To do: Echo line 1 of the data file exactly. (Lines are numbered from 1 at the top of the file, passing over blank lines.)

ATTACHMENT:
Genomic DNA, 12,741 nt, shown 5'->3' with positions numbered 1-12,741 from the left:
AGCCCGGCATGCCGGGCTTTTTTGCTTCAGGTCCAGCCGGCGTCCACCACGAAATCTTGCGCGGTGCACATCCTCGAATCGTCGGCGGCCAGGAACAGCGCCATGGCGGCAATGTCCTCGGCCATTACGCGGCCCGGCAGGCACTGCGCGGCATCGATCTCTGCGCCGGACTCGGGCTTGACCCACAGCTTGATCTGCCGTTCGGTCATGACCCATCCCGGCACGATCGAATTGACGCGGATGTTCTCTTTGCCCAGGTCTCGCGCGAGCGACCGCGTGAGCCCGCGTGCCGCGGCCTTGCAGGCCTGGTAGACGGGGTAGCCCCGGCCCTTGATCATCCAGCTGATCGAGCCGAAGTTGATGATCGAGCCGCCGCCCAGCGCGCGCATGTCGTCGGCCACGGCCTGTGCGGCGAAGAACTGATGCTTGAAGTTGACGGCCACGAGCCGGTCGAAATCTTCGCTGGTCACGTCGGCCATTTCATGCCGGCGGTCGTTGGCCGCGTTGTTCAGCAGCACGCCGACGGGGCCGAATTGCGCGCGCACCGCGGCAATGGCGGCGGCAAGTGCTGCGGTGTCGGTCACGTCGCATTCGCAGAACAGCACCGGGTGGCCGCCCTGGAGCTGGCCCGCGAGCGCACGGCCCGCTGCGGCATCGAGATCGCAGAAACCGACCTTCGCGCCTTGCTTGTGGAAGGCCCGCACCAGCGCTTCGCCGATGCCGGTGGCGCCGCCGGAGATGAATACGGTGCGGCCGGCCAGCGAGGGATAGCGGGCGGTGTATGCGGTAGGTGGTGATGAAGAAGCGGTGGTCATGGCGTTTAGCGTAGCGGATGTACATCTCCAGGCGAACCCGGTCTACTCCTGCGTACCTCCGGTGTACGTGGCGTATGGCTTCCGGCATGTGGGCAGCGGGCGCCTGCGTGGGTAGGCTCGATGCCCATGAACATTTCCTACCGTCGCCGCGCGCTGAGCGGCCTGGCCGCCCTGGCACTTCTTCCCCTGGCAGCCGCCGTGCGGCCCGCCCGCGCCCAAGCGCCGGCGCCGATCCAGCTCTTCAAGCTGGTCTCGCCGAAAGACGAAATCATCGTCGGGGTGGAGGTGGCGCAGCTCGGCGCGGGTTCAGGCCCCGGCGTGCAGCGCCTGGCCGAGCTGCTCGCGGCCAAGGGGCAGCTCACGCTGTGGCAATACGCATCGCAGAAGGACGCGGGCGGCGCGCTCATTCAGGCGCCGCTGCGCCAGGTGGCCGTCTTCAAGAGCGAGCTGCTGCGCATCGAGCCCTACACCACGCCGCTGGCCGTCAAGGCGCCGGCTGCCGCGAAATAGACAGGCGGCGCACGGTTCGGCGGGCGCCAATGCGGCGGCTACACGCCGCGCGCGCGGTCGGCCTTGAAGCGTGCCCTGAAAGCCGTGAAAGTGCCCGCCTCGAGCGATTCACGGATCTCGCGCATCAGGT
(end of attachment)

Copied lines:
Genomic DNA, 12,741 nt, shown 5'->3' with positions numbered 1-12,741 from the left: